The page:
Research on revolutionary combustion technology: Contemplating the limits of innovation
Nissan's variable compression ratio technology and Volkswagen's latest 1.4L TDI engine
(* SIP challenge "Innovative combustion technology": Combustion visualized with laser beams)
Research on combustion engines will go on through 2050. According to a prediction by the International Energy Agency, the percentage of internal combustion engine vehicles (ICEVs) in global vehicle sales will drop to 55% in 2050. However, automakers around the world are competing fiercely to improve the fuel efficiency of ICEVs. Toyota Motor Corporation is investigating all possibilities for these engines in its development processes. Honda Motor Co., Ltd. is pursuing engine development together with technologies for downsizing, plug-in hybrid vehicles, and electrification. Infiniti, a brand of Nissan Motor Co., Ltd., is developing a turbocharger with variable compression ratio technology (VC-Turbo). Mazda Motor Corporation is advocating right-sizing in its pursuit of ICEV development under a slogan of right sizing.
In Japan, AICE (The Research association of Automotive Internal Combustion Engines) was formed based on the model of a European consortium. AICE aims to achieve a thermal efficiency of over 50% for gasoline and diesel engines through cooperation between industry, universities, and the government. In Europe, Real Driving Emissions (RDE) testing is scheduled to begin in 2017. Volkswagen AG, the General Motors Group company Adam Opel AG, and other OEMs announced that the displacement of their engines will be increased to improve exhaust gas and fuel economy during actual driving. Meanwhile, Daimler AG unveiled its intention to focus on Connectivity-Autonomous-S hared-Electric (CASE) technology at the 2016 Paris Motor Show and has started strategically shifting its emphasis to the development of electric vehicles. Volkswagen management has stated its intention of concentrating the company's efforts on developing battery electric vehicles (BEVs). European OEMs will accelerate the development of BEVs at the expense of fuel cell vehicles (FCVs). This report will describe AICE's achievements, Nissan Infiniti's VC-Turbo technology, and Volkswagen's latest downsized engine.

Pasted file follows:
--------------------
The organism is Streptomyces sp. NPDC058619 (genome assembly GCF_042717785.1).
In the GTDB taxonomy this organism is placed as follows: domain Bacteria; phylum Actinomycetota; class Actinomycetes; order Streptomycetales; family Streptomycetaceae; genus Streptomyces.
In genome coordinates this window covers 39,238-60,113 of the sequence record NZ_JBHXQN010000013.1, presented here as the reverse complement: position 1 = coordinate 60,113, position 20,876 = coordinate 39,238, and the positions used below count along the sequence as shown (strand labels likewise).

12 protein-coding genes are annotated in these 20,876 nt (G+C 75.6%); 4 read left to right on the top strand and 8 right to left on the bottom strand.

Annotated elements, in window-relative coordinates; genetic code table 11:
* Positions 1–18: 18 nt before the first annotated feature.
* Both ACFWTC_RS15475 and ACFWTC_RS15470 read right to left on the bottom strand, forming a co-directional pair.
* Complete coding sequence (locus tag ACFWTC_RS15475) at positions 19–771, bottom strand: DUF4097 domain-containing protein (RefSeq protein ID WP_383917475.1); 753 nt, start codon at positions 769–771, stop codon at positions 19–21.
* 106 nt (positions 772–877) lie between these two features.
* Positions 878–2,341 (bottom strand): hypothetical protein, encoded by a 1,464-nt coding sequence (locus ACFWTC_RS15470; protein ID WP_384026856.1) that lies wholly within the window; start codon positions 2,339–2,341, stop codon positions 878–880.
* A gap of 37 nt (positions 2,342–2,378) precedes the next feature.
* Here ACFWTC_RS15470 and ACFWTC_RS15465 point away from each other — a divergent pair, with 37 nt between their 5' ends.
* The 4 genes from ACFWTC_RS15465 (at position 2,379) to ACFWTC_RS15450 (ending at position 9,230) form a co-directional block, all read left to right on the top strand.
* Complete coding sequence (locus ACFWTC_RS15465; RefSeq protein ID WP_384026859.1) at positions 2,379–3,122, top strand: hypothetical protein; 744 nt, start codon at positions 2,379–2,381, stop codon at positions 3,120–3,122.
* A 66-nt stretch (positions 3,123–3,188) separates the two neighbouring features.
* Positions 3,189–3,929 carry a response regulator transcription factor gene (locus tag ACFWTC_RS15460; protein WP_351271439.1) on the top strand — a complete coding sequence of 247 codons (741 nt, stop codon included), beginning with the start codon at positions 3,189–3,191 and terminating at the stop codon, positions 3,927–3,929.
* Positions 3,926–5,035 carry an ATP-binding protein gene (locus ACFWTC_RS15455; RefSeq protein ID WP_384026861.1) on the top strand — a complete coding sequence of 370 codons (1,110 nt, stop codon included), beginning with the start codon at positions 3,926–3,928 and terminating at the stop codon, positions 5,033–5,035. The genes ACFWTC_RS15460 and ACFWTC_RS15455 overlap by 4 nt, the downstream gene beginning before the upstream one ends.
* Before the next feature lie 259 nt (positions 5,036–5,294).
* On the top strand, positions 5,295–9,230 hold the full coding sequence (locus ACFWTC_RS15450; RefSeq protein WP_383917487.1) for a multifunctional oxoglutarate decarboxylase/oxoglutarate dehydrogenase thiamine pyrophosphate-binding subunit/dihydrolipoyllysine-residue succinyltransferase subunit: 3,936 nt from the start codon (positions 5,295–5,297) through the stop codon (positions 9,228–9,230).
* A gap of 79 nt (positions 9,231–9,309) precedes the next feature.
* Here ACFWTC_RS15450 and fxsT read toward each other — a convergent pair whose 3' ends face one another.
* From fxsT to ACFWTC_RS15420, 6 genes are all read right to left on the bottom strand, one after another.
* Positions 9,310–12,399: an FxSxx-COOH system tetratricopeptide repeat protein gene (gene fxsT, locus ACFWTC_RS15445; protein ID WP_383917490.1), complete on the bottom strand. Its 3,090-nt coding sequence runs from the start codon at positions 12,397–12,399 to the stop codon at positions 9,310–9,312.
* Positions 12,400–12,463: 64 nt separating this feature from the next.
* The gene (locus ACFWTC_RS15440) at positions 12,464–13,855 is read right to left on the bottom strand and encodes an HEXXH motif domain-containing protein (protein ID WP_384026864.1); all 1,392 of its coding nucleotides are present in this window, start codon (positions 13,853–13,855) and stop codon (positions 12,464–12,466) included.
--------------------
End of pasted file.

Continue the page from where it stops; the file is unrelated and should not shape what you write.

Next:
Note) *SIP：Cross-ministerial Strategic Innovation Promotion Program
In June 2016, an open lab (explanation of research and laboratory tour) was conducted at Keio University's SIP engine laboratory in Ono Sokki's Technical Center).
Automotive technology on the road to 2050: ICEV, electrification, PHV, FCV, weight reduction, and ADAS (Oct. 2016)
Volkswagen Passat teardown (1): 1.4L turbo-gasoline engine (Oct. 2016)
Evolution of the internal combustion engine (Feb. 2016)
JSAE Exposition 2015:
Envisioning future of powertrains for passenger cars (1) Trends in Japan (Jun. 2016)
Envisioning future of powertrains for passenger cars (2) Trends in Europe (Jun. 2016)